Safire refuses to discuss a telephone conversation that he had with Mr. Nixon in December, on the last day that changes in the text were possible, except to say that he picked up a few pieces of information. A paraphrased passage and a direct quotation near the end of the book read as if they came from this conversation or perhaps from previous talks with Mr. Nixon. The passage: "Why did Nixon permit the tapings of himself in the first place? Because he was convinced left-leaning historians would try to deny him his place in history; because he wanted to write memoirs better than Churchill's; and because he was sure he would have the same total control of his tapes as Kennedy and Johnson had of theirs. [A snide line, presumably reflecting Richard Nixon's snidery; Kennedy and Johnson did not tape on anywhere near the Nixon scale.] Why didn't he destroy them when Alex Butterfield revealed their existence to the Ervin committee? Because Nixon thought that such an act would make him look guilty, because he did not realize how bad the tapes' transcripts would appear in cold print, and because he was certain the wall of presidential privacy could not be breached ... To this day, Nixon cannot understand why he was pilloried for acts that he considers no different than those condoned by his predecessors . . . And the actual decision that brought him down--to use the CIA to block the FBI investigation of the Watergate breakin--was, he still feels, a legitimate act to prevent disclosure of related national security surveillances."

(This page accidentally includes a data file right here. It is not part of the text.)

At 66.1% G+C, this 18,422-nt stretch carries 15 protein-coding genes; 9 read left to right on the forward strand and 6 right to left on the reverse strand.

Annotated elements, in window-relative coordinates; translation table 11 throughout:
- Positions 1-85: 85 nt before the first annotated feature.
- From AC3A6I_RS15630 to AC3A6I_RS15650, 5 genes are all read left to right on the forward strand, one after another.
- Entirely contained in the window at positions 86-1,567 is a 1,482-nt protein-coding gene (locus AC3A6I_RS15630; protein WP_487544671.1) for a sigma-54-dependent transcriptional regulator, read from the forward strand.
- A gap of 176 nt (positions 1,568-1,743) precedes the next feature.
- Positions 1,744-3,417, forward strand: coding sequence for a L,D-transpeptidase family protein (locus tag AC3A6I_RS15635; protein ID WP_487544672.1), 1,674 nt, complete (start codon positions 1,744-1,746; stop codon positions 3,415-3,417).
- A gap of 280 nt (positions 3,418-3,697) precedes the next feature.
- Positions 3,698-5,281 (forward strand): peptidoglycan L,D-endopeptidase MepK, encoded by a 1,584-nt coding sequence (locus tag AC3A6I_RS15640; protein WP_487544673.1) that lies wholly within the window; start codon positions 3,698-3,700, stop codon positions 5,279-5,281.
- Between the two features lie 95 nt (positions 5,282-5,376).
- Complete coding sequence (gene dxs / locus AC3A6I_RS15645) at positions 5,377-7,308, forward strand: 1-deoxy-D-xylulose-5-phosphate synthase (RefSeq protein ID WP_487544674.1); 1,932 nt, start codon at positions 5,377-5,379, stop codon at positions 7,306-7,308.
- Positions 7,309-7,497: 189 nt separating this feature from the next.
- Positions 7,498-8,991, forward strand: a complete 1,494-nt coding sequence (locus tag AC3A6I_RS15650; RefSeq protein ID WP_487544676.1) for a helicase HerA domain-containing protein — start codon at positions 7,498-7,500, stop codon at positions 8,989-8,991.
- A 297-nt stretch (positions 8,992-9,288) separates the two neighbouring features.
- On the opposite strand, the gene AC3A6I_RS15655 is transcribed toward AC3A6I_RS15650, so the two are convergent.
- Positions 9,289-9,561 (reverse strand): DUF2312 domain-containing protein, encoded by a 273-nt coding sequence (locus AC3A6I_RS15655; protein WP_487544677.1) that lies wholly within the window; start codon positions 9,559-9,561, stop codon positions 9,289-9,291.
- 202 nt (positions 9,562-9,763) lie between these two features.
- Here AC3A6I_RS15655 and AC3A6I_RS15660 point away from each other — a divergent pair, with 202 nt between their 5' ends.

The quotation: "There may be some understanding and perspective some day," he told a friend as the year of his resignation drew to a close, "but it will take a long, long time. I'm a fatalist."
William Safire's judgment of his patron, friend and leader: "In time, the grisly deception will be seen in the light of great achievements, but those who invested their lives in the causes he shared will never forget that Nixon failed, not while daring greatly, but while lying meanly."